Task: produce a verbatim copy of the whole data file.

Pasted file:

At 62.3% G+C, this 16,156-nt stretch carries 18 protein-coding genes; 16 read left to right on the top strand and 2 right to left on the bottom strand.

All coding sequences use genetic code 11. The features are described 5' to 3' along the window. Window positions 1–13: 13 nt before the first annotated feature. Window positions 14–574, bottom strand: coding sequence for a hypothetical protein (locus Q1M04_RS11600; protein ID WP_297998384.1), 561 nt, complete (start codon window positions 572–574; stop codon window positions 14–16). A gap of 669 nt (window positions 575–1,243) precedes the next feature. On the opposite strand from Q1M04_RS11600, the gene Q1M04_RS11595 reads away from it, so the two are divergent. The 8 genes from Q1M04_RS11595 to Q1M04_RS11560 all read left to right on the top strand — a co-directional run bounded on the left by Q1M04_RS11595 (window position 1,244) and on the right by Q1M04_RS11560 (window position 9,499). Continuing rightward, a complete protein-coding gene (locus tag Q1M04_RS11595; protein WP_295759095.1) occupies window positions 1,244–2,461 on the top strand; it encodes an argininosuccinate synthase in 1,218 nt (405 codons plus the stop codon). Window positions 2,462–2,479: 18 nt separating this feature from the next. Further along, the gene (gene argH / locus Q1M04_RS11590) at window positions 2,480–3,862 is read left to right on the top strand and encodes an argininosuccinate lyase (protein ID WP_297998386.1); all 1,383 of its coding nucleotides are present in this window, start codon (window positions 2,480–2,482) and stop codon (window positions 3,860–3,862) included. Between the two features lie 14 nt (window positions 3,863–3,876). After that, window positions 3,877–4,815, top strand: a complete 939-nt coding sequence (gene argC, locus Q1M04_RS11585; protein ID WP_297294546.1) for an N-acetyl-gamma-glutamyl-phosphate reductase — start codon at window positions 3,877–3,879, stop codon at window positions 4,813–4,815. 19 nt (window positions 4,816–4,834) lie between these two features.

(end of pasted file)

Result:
At 62.3% G+C, this 16,156-nt stretch carries 18 protein-coding genes; 16 read left to right on the top strand and 2 right to left on the bottom strand.

All coding sequences use genetic code 11. The features are described 5' to 3' along the window. Window positions 1–13: 13 nt before the first annotated feature. Window positions 14–574, bottom strand: coding sequence for a hypothetical protein (locus Q1M04_RS11600; protein ID WP_297998384.1), 561 nt, complete (start codon window positions 572–574; stop codon window positions 14–16). A gap of 669 nt (window positions 575–1,243) precedes the next feature. On the opposite strand from Q1M04_RS11600, the gene Q1M04_RS11595 reads away from it, so the two are divergent. The 8 genes from Q1M04_RS11595 to Q1M04_RS11560 all read left to right on the top strand — a co-directional run bounded on the left by Q1M04_RS11595 (window position 1,244) and on the right by Q1M04_RS11560 (window position 9,499). Continuing rightward, a complete protein-coding gene (locus tag Q1M04_RS11595; protein WP_295759095.1) occupies window positions 1,244–2,461 on the top strand; it encodes an argininosuccinate synthase in 1,218 nt (405 codons plus the stop codon). Window positions 2,462–2,479: 18 nt separating this feature from the next. Further along, the gene (gene argH / locus Q1M04_RS11590) at window positions 2,480–3,862 is read left to right on the top strand and encodes an argininosuccinate lyase (protein ID WP_297998386.1); all 1,383 of its coding nucleotides are present in this window, start codon (window positions 2,480–2,482) and stop codon (window positions 3,860–3,862) included. Between the two features lie 14 nt (window positions 3,863–3,876). After that, window positions 3,877–4,815, top strand: a complete 939-nt coding sequence (gene argC, locus Q1M04_RS11585; protein ID WP_297294546.1) for an N-acetyl-gamma-glutamyl-phosphate reductase — start codon at window positions 3,877–3,879, stop codon at window positions 4,813–4,815. 19 nt (window positions 4,816–4,834) lie between these two features.